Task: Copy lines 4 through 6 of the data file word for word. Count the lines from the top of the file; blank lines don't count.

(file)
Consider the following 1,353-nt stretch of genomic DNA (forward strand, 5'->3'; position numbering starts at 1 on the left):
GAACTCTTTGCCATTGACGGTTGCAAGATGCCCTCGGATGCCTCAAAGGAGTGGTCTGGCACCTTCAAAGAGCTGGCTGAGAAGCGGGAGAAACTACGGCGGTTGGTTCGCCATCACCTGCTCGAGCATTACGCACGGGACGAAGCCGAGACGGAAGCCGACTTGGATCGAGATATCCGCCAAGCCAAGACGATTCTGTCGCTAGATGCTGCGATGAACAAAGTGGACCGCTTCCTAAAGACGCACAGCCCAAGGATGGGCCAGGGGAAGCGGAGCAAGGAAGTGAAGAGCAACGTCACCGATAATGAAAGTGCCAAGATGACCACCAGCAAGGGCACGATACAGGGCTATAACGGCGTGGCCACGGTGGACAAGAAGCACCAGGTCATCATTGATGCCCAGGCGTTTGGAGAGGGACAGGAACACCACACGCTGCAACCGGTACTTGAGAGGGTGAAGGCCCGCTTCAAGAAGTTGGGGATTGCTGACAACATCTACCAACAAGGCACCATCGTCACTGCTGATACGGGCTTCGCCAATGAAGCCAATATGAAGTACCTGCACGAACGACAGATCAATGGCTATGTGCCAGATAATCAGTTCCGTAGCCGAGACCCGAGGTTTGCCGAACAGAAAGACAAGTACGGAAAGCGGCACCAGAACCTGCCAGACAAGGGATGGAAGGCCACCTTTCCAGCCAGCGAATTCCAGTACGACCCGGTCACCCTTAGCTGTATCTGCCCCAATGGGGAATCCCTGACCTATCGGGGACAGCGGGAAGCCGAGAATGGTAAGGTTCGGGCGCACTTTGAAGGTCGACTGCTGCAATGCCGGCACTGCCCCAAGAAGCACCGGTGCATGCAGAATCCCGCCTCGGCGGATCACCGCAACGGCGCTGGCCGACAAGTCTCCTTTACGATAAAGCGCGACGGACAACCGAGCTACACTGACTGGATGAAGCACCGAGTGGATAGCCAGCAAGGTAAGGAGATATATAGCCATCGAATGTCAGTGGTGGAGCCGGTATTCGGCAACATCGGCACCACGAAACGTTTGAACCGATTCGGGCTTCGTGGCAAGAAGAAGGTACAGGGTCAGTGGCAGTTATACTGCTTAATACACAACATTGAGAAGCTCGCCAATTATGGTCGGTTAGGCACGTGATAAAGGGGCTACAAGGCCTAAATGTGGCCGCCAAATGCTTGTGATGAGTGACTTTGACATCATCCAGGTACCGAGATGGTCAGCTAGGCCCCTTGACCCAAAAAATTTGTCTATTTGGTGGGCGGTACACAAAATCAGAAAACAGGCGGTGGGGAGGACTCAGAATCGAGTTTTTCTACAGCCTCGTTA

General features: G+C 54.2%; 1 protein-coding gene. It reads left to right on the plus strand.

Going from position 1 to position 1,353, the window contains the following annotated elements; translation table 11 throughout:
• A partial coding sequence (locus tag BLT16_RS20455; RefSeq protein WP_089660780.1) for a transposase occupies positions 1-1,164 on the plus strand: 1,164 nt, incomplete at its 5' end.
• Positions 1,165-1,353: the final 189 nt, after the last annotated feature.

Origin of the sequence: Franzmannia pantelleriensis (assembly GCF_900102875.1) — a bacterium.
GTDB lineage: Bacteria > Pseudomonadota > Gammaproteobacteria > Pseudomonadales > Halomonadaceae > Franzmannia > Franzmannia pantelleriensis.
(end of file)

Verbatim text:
Going from position 1 to position 1,353, the window contains the following annotated elements; translation table 11 throughout:
• A partial coding sequence (locus tag BLT16_RS20455; RefSeq protein WP_089660780.1) for a transposase occupies positions 1-1,164 on the plus strand: 1,164 nt, incomplete at its 5' end.
• Positions 1,165-1,353: the final 189 nt, after the last annotated feature.